Chuck Swindoll shares that the book of Habakkuk is all about Habakkuk’s wrestling, waiting, praying, and praising. It is a dialogue between a very burdened Habakkuk and God.
The two questions that not only Habakkuk but we invariably ask God that He most often never answers are “Why?” and “How long?”. Habakkuk said “God, give me Your game plan” and God’s gracious answer was “If I gave you my game plan, you wouldn’t believe it if I told you.”
Habakkuk is confused, uncertain, and doesn’t know what to think anymore. So, he makes the most important decision in his ministry. He decides to say nothing, lie back, and wait on God. He stations himself alone at his rampart and says to himself, “Apparently there is something cross-wired in my head and I need reproof from God. Certainly there is confusion. So, I’m going to wait for God to speak.” And it’s then after Habakkuk stops and waits for awhile that the Lord answers.
There is something significant about that word “answered” in the Hebrew translation of Habakkuk 2:2. It conveys the idea of being favorable, docile, amenable in one’s response. In other words, God smiled when He answered, “Oh, Habakkuk. I’m glad you stopped and listened. I’m glad you waited. That pleases me. Now I’m ready to answer you.”
A wise sage once wrote:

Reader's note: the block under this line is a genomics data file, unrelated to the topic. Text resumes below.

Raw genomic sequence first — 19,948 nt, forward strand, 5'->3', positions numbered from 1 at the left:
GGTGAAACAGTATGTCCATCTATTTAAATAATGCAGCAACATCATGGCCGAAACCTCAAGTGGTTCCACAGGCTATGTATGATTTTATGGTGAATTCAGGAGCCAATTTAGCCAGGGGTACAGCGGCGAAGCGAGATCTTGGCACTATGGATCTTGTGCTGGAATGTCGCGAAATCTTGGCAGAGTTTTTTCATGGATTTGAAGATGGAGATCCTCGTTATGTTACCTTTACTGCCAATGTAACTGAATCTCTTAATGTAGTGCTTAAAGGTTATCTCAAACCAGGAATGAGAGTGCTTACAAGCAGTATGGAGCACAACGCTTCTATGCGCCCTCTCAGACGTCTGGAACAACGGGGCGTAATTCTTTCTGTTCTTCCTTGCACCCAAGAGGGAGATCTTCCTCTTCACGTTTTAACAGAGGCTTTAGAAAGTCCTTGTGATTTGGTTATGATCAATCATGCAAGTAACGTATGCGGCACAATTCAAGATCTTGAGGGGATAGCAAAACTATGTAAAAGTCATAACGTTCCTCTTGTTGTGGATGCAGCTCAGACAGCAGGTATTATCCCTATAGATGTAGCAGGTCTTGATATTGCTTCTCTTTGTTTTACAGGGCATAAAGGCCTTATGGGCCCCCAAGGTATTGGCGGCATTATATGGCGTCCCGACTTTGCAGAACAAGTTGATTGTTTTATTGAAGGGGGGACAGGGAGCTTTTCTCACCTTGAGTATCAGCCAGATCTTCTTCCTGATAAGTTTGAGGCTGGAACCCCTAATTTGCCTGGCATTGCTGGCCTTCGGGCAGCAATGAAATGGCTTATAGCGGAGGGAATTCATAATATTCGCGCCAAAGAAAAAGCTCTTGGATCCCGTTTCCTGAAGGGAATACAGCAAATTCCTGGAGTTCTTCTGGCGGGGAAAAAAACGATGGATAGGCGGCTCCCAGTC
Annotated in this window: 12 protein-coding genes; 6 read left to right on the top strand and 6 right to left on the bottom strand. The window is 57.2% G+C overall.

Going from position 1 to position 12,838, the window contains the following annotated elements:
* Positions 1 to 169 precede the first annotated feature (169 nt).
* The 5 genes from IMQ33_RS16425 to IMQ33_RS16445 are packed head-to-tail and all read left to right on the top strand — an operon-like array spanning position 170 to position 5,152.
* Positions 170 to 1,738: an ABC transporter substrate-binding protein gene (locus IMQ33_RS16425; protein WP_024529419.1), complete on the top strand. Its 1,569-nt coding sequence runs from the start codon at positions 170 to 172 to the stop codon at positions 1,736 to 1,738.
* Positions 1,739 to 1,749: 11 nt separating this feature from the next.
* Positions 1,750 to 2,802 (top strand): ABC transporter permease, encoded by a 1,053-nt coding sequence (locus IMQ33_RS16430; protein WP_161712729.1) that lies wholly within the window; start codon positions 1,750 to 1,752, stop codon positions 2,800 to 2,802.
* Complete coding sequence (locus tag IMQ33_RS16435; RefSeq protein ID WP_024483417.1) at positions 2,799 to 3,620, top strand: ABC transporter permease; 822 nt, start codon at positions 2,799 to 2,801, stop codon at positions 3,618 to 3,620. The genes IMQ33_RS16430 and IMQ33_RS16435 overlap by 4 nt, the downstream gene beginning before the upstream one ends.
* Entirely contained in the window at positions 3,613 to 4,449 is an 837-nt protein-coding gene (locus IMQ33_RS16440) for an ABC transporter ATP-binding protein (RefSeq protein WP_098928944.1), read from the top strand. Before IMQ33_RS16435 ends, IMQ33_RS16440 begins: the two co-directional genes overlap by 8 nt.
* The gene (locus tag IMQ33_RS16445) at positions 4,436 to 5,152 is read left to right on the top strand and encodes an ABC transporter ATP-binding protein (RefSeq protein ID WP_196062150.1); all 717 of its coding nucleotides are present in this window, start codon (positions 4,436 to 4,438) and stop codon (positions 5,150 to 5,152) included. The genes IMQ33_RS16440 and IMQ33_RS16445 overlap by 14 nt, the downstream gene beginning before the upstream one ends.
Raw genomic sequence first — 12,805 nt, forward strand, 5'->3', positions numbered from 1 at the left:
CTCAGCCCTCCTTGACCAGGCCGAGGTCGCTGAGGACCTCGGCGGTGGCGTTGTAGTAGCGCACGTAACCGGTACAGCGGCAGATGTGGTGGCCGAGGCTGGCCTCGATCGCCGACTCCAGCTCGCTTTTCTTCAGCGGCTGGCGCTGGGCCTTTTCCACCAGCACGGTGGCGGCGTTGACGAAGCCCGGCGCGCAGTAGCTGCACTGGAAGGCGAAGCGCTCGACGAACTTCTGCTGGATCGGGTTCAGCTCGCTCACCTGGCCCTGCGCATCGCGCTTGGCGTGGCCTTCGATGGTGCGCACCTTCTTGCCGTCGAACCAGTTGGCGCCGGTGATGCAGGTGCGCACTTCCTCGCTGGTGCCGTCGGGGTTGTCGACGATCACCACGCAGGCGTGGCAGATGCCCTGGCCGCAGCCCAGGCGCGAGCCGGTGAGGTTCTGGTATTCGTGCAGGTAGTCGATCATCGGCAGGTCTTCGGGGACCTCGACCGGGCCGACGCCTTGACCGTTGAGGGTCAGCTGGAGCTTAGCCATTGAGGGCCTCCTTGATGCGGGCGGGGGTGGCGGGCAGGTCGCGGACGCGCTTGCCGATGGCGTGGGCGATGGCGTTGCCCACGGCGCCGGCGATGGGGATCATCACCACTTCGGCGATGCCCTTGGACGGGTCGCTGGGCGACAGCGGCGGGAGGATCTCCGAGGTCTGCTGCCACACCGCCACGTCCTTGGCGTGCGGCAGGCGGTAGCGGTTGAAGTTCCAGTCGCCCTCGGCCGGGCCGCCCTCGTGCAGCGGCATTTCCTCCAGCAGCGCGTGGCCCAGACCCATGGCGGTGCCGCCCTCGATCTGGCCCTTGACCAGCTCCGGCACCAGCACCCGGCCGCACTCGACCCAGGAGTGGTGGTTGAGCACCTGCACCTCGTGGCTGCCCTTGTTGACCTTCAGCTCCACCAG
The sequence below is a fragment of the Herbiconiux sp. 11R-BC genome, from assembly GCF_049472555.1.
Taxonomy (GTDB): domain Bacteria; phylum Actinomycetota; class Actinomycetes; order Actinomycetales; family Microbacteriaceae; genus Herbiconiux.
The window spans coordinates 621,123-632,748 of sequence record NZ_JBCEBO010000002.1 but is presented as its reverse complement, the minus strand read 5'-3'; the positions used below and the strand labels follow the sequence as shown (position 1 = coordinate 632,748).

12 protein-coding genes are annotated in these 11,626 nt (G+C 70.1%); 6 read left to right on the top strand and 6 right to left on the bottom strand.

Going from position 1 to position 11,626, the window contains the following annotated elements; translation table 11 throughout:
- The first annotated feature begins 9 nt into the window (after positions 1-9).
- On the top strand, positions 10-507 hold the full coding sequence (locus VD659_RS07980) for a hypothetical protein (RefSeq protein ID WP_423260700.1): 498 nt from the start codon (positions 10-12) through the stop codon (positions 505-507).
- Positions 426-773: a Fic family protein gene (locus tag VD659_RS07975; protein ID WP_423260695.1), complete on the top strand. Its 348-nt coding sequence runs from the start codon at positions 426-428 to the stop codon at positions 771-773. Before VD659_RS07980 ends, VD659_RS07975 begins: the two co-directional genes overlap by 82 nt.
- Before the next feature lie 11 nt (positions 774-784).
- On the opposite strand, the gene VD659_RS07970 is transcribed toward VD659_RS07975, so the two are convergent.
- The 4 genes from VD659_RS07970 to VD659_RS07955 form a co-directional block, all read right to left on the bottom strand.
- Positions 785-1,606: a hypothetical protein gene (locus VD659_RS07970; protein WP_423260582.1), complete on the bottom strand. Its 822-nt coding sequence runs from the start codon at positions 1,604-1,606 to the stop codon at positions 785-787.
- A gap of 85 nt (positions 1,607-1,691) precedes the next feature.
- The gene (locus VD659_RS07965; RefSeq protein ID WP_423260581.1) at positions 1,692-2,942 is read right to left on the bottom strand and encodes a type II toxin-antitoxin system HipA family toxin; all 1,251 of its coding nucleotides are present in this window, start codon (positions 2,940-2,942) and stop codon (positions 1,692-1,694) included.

In every life there is a pause that is better than onward rush.
Better than hewing or mightiest doing.
It’s the standing still at Sovereign will.
The pause and the hush sing double song in unison low and for all time long.
Oh, human soul, God’s working plan goes on nor needs the aid of man.
Stand still and see.
Be still and know.
We are perhaps never more effective in all our lives than when we make a determinate effort to STOP and REST in God. And, it may be that there are times when God forces us to step aside and just wait on Him.
The Berkley Bible translating Psalm 40 renders it, “I waited and waited for the Lord. Then He bent over to me and heard my cry. He brought me up from a destructive pit, from the miry clay and set my feet on a rock steadying my steps.”
A widow is thrown into that place of asking God not only “Why?!” but “God, what is Your game plan now?!” For a long time there is too much fog to see ahead to even take the next step. When the fog finally begins to clear, the future is uncertain. We don’t know who we are now. More questions arise about ourselves as issues in our lives that we have never dealt with float to the surface.
If we truly want our hearts to be in tune with God, we are forced to stop wrestling and wait. We tend to look at these places in our lives of pause and waiting as bad places, but God see those places as still waters where we stop, wait, and then sit quietly as He communes with us.